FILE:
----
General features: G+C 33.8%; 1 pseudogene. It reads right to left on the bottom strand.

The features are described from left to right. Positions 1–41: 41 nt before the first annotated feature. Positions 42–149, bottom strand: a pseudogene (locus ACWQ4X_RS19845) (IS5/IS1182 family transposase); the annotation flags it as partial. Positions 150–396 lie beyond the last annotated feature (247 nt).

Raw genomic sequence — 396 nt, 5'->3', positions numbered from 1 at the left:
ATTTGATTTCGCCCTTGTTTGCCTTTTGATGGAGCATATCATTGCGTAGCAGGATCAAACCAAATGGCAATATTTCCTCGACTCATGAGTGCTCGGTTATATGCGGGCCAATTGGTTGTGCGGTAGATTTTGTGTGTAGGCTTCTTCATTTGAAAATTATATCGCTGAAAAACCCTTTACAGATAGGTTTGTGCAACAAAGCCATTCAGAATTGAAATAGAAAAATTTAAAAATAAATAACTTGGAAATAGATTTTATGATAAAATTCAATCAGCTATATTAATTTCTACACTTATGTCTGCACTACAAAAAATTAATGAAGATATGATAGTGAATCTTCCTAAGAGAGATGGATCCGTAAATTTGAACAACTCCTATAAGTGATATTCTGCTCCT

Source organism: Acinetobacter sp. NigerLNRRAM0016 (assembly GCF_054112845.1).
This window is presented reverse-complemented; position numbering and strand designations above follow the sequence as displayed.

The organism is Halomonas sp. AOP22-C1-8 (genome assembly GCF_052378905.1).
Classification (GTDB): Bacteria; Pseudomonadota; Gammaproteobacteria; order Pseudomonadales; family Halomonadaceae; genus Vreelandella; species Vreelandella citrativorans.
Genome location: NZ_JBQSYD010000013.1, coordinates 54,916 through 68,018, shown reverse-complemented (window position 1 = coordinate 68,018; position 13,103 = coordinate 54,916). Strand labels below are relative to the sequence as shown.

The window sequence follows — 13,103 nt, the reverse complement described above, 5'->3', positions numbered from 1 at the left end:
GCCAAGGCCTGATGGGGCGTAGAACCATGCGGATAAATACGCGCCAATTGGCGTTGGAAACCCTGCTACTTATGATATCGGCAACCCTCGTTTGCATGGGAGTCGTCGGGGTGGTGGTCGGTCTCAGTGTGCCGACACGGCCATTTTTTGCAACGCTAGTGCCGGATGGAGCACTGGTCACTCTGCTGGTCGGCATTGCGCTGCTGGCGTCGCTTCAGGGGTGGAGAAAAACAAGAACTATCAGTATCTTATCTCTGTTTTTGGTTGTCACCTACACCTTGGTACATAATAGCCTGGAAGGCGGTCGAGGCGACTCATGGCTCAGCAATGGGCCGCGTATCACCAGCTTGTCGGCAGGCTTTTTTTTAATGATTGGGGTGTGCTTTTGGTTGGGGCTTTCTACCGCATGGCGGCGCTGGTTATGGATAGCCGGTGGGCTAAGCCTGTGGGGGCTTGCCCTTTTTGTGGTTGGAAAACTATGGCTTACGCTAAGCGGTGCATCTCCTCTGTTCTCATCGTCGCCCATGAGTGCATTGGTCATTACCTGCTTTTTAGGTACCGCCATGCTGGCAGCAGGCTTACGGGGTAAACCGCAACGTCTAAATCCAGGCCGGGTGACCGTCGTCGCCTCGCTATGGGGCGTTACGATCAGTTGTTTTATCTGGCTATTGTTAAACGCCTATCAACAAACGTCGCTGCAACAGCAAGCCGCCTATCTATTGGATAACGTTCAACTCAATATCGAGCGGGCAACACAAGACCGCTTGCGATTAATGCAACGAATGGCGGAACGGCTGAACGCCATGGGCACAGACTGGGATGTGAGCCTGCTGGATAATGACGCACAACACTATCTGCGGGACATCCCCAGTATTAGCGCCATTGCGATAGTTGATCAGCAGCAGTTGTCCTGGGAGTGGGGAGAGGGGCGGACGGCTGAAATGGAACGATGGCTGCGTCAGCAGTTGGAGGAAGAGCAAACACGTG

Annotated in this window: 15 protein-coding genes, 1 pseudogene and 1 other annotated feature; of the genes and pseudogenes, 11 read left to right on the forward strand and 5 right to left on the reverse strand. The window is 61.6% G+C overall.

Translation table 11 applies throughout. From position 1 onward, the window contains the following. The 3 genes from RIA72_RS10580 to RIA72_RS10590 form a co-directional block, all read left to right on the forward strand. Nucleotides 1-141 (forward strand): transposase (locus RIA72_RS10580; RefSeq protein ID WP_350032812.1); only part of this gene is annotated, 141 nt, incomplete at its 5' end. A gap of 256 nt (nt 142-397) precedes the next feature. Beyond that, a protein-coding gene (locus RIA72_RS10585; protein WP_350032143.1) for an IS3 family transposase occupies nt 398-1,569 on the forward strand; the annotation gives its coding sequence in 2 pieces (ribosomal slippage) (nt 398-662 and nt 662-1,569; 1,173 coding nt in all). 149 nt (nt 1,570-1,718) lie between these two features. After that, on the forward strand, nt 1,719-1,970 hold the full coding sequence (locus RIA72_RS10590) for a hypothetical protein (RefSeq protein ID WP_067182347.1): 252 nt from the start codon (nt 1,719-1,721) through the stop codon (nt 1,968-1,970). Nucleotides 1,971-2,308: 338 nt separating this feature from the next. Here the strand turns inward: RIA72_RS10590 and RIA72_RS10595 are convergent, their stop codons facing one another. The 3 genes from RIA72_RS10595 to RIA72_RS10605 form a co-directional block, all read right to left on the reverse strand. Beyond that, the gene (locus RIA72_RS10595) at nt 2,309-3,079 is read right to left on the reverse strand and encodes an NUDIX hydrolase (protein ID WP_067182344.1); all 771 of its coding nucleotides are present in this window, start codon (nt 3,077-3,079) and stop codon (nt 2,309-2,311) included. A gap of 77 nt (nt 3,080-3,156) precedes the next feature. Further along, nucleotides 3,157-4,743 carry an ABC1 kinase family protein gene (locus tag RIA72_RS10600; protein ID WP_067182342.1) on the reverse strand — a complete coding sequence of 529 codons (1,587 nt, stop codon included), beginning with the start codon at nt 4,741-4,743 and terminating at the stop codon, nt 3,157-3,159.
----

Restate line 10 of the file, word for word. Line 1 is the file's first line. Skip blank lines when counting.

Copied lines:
The window sequence follows — 13,103 nt, the reverse complement described above, 5'->3', positions numbered from 1 at the left end: